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Are parents and professionals making shared decisions about a child's care on presentation of a suspected shunt malfunction: a mixed method study?

Smith, Joanna, Cheater, Francine, Bekker, Hilary and Chatwin, John (2015) Are parents and professionals making shared decisions about a child's care on presentation of a suspected shunt malfunction: a mixed method study? Health Expectations, 18 (5). pp. 1299-1315. ISSN 1369-6513

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Abstract

Background

Shunts, the main treatment for hydrocephalus, are problematic as they frequently malfunction. Identifying shunt malfunction requires parents to recognize its symptoms and health professionals to integrate parents' information about the child's symptoms within the clinical assessment to reach a diagnosis.
Aim

To investigate parent–professional shared decision making during the diagnosis of suspected shunt malfunction in acute hospital admissions.
Design and methods

A mixed method study involving audio recordings of admission consultations, a shared decision making questionnaire and interviews 1-week post-consultation, was undertaken. Twenty-eight family members and fourteen health professionals participated. The interactions were analysed using conversational analysis, framework approach for the interview data and descriptive statistics for questionnaire responses.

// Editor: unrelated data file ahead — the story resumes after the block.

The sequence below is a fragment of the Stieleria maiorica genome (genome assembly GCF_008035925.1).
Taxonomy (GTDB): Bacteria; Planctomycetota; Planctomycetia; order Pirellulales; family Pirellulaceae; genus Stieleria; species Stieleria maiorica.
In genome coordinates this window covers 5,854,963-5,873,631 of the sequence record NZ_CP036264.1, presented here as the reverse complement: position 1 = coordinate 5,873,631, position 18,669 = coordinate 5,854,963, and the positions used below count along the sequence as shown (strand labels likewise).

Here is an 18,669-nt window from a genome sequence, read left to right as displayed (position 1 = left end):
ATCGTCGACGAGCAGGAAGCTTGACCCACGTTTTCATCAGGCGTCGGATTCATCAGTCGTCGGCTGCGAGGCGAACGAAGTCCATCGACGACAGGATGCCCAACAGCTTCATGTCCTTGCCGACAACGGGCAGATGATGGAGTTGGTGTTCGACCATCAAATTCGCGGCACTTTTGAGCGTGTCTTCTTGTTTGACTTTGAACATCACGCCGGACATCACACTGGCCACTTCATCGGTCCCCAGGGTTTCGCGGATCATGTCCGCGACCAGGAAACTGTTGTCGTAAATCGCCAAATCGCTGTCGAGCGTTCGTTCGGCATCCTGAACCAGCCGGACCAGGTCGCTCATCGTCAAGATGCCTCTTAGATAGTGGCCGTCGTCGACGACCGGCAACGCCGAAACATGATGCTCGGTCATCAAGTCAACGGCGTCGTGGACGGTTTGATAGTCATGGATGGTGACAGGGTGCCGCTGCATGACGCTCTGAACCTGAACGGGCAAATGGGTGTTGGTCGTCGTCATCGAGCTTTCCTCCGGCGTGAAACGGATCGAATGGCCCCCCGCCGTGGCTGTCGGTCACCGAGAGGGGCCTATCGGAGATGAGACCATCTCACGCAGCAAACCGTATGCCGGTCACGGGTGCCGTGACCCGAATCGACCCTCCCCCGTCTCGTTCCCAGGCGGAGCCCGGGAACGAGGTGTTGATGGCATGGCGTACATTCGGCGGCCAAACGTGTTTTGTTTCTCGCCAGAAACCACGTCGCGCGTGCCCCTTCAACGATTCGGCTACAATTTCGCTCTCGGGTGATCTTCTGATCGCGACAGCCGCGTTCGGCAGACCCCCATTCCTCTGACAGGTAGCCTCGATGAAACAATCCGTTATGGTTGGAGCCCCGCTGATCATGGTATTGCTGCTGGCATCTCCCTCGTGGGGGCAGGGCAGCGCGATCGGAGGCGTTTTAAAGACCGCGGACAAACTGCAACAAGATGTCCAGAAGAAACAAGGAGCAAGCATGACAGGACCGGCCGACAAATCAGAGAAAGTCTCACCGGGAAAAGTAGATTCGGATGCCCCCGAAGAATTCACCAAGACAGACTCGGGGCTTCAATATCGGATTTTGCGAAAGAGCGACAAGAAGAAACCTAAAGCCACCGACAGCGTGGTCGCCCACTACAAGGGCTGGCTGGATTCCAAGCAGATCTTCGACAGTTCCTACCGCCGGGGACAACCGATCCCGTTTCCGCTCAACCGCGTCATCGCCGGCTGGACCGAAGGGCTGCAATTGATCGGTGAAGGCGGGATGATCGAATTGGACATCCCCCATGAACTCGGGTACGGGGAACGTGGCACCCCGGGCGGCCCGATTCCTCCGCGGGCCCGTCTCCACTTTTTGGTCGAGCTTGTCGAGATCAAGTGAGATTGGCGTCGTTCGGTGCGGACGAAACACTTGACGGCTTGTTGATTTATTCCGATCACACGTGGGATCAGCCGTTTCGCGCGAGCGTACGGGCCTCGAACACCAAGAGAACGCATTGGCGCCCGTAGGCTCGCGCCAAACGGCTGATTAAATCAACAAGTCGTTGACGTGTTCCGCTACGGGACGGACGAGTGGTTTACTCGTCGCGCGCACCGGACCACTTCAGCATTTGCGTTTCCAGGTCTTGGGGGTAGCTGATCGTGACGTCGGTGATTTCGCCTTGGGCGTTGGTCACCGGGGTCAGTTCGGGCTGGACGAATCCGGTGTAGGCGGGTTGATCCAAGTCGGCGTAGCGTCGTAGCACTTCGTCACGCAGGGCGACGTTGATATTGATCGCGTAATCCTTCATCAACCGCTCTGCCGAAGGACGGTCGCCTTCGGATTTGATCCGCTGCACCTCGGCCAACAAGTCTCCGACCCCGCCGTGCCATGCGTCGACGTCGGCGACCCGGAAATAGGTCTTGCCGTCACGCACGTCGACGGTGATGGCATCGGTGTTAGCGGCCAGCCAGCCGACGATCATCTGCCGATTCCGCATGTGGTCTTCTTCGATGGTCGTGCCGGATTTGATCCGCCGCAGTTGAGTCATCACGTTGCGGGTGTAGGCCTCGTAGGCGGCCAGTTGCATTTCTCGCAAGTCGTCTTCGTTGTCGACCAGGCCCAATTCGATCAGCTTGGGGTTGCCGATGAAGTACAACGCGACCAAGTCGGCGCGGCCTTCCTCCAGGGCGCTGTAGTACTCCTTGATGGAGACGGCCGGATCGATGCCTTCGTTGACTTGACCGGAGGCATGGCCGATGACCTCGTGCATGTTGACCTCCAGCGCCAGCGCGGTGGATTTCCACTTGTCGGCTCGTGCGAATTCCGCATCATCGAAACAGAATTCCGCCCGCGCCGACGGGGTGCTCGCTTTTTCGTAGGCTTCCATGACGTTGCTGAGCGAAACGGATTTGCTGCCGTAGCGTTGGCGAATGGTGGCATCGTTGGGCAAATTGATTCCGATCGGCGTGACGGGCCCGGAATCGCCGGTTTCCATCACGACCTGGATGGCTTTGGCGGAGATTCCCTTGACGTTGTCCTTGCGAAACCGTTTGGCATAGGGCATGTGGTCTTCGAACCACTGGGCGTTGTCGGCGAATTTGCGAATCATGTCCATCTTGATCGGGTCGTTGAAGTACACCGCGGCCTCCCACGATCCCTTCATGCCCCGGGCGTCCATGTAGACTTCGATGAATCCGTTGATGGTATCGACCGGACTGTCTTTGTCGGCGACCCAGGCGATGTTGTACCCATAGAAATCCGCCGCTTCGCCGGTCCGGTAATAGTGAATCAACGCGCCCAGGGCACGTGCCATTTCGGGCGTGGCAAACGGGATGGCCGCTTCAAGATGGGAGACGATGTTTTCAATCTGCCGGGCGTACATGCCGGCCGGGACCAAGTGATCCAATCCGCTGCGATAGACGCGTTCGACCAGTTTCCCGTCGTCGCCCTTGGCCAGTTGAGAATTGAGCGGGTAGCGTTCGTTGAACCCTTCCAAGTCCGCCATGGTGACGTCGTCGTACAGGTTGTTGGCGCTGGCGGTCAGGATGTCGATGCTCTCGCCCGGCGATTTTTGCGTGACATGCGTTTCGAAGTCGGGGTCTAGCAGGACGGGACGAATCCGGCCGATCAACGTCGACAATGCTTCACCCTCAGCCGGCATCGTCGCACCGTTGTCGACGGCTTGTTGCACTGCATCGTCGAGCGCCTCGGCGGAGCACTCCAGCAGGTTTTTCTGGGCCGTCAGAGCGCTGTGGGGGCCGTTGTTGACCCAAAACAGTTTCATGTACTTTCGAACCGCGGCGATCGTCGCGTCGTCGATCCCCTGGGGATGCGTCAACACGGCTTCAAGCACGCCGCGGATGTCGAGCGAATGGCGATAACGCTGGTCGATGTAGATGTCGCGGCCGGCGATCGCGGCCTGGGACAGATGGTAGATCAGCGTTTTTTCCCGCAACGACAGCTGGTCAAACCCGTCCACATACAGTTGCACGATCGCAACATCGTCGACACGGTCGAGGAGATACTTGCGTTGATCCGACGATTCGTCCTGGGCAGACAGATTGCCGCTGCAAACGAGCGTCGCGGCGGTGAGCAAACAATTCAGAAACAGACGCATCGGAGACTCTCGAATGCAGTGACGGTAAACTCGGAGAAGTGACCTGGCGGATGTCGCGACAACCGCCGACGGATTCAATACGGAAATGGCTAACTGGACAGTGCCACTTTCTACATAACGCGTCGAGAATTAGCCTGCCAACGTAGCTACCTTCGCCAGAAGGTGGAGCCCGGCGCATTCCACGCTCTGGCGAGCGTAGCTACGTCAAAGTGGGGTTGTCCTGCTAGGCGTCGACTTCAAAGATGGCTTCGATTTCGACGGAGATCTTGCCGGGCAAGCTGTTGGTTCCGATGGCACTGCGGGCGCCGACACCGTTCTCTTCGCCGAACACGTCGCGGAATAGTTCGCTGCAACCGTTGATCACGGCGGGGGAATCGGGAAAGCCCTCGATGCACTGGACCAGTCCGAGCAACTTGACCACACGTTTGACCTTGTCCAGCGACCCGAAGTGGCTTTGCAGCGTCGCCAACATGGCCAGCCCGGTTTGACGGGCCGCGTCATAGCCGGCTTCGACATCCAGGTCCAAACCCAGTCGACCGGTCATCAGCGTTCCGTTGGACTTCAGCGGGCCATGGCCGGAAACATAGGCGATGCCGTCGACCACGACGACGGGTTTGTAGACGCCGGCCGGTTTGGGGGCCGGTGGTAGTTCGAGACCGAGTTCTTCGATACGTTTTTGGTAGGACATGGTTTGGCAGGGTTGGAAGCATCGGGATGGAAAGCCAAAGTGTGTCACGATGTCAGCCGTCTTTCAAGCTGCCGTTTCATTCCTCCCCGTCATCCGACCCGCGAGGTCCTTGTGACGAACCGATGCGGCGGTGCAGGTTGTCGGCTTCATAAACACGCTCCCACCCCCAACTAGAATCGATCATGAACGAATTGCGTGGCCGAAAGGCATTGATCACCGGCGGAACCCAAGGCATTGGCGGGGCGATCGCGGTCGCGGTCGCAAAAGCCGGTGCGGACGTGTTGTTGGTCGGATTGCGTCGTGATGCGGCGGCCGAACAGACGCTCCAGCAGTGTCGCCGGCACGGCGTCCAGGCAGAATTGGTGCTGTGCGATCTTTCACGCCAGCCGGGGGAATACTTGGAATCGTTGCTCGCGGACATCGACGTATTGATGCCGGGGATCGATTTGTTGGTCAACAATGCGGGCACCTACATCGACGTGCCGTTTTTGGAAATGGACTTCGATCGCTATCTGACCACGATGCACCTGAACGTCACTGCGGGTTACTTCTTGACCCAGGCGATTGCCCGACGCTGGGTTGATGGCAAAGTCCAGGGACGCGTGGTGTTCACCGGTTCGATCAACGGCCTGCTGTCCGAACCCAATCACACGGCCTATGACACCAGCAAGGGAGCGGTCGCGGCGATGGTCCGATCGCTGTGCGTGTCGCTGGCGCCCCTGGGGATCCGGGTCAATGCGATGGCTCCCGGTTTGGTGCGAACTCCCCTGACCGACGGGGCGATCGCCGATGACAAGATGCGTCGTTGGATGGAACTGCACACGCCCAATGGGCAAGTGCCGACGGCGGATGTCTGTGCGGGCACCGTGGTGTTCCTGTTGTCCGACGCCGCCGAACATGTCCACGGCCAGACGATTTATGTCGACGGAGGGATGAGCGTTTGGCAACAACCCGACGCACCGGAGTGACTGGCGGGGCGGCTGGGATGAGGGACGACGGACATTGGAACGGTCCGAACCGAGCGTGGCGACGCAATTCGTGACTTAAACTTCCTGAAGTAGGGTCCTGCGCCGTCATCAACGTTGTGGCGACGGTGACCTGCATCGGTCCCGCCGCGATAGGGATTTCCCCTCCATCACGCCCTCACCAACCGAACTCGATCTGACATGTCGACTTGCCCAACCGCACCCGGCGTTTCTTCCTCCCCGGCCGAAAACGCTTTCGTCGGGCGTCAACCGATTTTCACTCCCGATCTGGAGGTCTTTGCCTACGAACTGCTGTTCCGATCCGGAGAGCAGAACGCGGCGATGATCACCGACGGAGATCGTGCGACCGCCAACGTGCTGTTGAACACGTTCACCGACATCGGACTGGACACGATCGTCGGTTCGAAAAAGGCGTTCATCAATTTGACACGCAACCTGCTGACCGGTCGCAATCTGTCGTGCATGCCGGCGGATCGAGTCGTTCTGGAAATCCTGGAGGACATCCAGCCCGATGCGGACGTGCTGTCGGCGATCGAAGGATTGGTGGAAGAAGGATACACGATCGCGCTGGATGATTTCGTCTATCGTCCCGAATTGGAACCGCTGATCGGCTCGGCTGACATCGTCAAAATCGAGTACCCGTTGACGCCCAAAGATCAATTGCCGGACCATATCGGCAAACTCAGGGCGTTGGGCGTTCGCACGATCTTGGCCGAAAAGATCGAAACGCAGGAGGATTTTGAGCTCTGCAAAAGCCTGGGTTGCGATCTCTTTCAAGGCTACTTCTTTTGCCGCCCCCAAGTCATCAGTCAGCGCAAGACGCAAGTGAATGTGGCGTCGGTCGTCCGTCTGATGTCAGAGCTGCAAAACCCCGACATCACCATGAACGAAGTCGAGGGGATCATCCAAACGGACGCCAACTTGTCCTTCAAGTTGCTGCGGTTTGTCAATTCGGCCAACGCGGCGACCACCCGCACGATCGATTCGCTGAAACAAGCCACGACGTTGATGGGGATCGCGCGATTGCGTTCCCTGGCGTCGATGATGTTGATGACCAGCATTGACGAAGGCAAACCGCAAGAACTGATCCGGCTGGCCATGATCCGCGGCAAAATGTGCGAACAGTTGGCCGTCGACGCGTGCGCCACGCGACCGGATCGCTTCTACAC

Findings

Both parents and professionals focussed on establishing a diagnosis and ruling out shunt malfunction when a child with hydrocephalus was ill. Participants' perceived effective collaboration as central to this task: parents wanted to contribute to the process of diagnosis by providing information about the likely cause of symptoms. Professionals were satisfied with the level of involvement by parents, although parent satisfaction was more variable. The challenge for professionals was to integrate parents' expertise of their child's presenting symptoms within clinical decision making processes.
Conclusion

In this context, both parents' and professionals' perceived their interactions to be about problem-solving, rather than making decisions about treatments. Although the shared decision-making model can help patients to make better decisions between treatment options, it is unclear how best to support collaboration between professionals and parents to ensure a good problem-solving process.

Item Type: Article
Subjects: R Medicine > RJ Pediatrics > RJ101 Child Health. Child health services
Schools: School of Human and Health Sciences
Related URLs:
Depositing User: Sharon Beastall
Date Deposited: 10 Oct 2013 11:23
Last Modified: 02 Nov 2016 16:58
URI: http://eprints.hud.ac.uk/id/eprint/18880

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